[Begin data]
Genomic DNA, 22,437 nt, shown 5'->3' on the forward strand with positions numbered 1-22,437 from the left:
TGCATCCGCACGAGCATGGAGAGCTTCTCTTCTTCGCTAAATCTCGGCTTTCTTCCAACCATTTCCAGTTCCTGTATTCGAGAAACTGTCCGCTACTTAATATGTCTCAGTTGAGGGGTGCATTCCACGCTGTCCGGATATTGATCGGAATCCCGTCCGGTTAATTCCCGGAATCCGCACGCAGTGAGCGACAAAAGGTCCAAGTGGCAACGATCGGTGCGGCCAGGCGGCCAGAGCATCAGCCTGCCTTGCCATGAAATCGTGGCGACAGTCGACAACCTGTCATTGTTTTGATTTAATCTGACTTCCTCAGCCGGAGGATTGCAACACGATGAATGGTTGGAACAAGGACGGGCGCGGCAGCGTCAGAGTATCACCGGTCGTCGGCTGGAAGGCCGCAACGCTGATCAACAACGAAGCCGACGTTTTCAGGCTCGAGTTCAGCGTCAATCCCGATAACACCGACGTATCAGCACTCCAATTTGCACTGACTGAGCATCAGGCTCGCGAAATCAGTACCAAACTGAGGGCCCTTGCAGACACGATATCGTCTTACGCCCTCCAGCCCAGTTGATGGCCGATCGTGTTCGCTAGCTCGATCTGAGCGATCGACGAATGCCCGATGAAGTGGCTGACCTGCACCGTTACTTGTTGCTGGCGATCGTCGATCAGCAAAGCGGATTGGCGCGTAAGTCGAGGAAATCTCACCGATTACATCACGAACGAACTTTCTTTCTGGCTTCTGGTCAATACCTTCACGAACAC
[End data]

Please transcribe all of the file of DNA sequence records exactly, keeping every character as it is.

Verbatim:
Genomic DNA, 22,437 nt, shown 5'->3' on the forward strand with positions numbered 1-22,437 from the left:
TGCATCCGCACGAGCATGGAGAGCTTCTCTTCTTCGCTAAATCTCGGCTTTCTTCCAACCATTTCCAGTTCCTGTATTCGAGAAACTGTCCGCTACTTAATATGTCTCAGTTGAGGGGTGCATTCCACGCTGTCCGGATATTGATCGGAATCCCGTCCGGTTAATTCCCGGAATCCGCACGCAGTGAGCGACAAAAGGTCCAAGTGGCAACGATCGGTGCGGCCAGGCGGCCAGAGCATCAGCCTGCCTTGCCATGAAATCGTGGCGACAGTCGACAACCTGTCATTGTTTTGATTTAATCTGACTTCCTCAGCCGGAGGATTGCAACACGATGAATGGTTGGAACAAGGACGGGCGCGGCAGCGTCAGAGTATCACCGGTCGTCGGCTGGAAGGCCGCAACGCTGATCAACAACGAAGCCGACGTTTTCAGGCTCGAGTTCAGCGTCAATCCCGATAACACCGACGTATCAGCACTCCAATTTGCACTGACTGAGCATCAGGCTCGCGAAATCAGTACCAAACTGAGGGCCCTTGCAGACACGATATCGTCTTACGCCCTCCAGCCCAGTTGATGGCCGATCGTGTTCGCTAGCTCGATCTGAGCGATCGACGAATGCCCGATGAAGTGGCTGACCTGCACCGTTACTTGTTGCTGGCGATCGTCGATCAGCAAAGCGGATTGGCGCGTAAGTCGAGGAAATCTCACCGATTACATCACGAACGAACTTTCTTTCTGGCTTCTGGTCAATACCTTCACGAACAC